Norms, customs and traditions affecting women
A group of women

Violence against women and girls has long been a problem that violates their human rights; the consequences of which are evidence of increased  suicide, depression, physical illness, serious injury and even premature death among women across the country.

Despite the existence of Western education and civilization in Nigeria, certain communities still continue to perpetuate norms and practices that enhance gender-based violence (GBV), and if they do not challenge these norms, the female gender will continue to suffer from unjustified consequences, be deceived, mistreated, and deprived of their human rights. 

What Statistics Say

The Nigerian Demographic and Health Survey, 2018 report 2018 report, 31% of women between the ages of 15 and 49 experience physical violence and 9% experience sexual violence. Of women who have been pregnant, 6% have experienced physical violence during pregnancy. This not only puts the woman’s well-being at risk, but also her unborn child. 

Despite the comprehensive Violence Against Persons Prohibition Acts which was passed in 2015 and Nigeria becoming a signatory to the Convention on the Elimination of All Forms of Discrimination Against Women (CEDAW), the country remains one with predominant cases of violence against women and girls, and this is particularly due to the ingrained customs and norms in some communities in Nigeria.

In the Ikwerre culture of Rivers State, it is required that if a woman must inherit her father’s property, she has to remain unmarried. The very moment an Ikwerre woman marries, she forfeits her right to any inheritance. On the contrary, Ikwerre men have the liberty to marry as many wives as they wish and yet inherit their father’s properties. 

In the Tiv culture of Benue State, it is normal to find men offering their wives to ‘August visitors’ as a demonstration of their regard for these visitors, and in another part of Tiv, wife-beating is considered a sign of love. In some cultures, women are made to drink the water used in washing the corpse of their deceased husbands to determine if they had a hand in the death of the husband. 

These are just a few of the numerous customs that communities across Nigeria have come to accept as a norm, causing sexual assault, and physical, emotional, and psychological damage to women.

The following are possible ways we could respond in challenging these norms and customs.

Challenging Norms and Customs Supporting Violence against Women and Girls

These certified and qualified community officials could be psychologists, community service social workers, and case managers who are from or at the very least, very familiar with the cultural characteristics (dialect and other related features) of the community.

One of the reasons the Violence Against Persons Prohibition Acts and the UN CEDAW hasn’t had much effect in minimizing violence against women and girls in Nigeria is this: Most of the time, the enforcers of these Acts focus mainly on those at the top, the ones that are easily seen and don’t really consider the vulnerable and more susceptible communities.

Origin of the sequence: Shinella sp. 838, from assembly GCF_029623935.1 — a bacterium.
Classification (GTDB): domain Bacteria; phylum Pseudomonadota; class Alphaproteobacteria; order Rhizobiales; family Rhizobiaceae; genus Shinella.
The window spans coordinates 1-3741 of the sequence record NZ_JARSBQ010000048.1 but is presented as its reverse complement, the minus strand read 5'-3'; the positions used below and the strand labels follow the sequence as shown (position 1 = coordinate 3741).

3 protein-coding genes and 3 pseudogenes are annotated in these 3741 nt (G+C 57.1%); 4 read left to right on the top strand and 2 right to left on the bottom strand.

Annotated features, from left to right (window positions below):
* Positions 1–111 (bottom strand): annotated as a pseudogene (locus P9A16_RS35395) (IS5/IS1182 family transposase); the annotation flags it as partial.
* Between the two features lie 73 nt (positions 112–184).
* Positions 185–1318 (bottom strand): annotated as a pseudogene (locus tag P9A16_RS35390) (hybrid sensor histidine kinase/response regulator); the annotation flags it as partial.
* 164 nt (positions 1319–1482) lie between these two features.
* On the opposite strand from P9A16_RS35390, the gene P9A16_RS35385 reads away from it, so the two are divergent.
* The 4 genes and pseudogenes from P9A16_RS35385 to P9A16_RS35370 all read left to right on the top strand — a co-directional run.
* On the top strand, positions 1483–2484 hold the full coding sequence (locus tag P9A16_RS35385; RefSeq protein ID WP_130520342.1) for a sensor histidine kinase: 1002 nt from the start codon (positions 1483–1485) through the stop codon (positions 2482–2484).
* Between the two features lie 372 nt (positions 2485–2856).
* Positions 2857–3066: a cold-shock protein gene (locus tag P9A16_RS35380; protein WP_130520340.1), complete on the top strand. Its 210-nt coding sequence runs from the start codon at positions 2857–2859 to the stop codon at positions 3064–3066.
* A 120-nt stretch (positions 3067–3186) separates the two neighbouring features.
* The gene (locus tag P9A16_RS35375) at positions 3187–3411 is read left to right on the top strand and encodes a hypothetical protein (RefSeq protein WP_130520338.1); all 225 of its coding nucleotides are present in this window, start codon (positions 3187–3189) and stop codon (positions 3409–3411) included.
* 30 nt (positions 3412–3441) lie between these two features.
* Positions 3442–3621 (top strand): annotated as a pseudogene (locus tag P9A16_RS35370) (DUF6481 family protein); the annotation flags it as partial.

Violence against women and girls is experienced everywhere across the country and as such, equal energy should be channeled into solving this issue at all levels. It would not be strange to find that these communities are unaware of the legislation against GBVs and as such, it is no wonder why they continue to practice them. Rightly so, this is where the community officials would be very much needed. 

The community officials would serve as efficient representatives of not only the battered but also the batterer, ensuring that the consequences of violence against women and girls are effectively communicated and much more, enforce them on perpetrators.

In cases of ignorance, where these communities are oblivious (whether intentionally or not) of the gross consequences of their actions against women and girls, and how much of a crime it is, positive-thinking married family members with healthy mindsets can be leveraged.

These family members are to act as marital models to those still practicing violence against women and girls stemming from the strongly rooted beliefs that allow them to see it as a norm.

While disagreements are normal between couples, wife/girl child beating on the other hand is not. 

Across the country, 1 in 3 women has reportedly been violated domestically by a husband, boyfriend, or partner. Despite this alarming number, the cases of police reports of abuse remain scant. This is because woman beating has been considered a prerogative of men and a purely domestic matter, instead of it to be considered battery and have legal penalties.

Regardless of the socioeconomic background of the woman or girl child, no one deserves to be seen or treated as less.


In conclusion, We (including the women involved) ought to recognize that the serious consequences of these incidences of violence against women and girls do not only affect the health and safety of the abused but also the society at large; and as much as we can, we ought to stand up against this.


Also read Action Against Violence: WIN delivers self defense training to Nigerian women


Article written by Etherberth Agbikimi|| Social Entrepreneur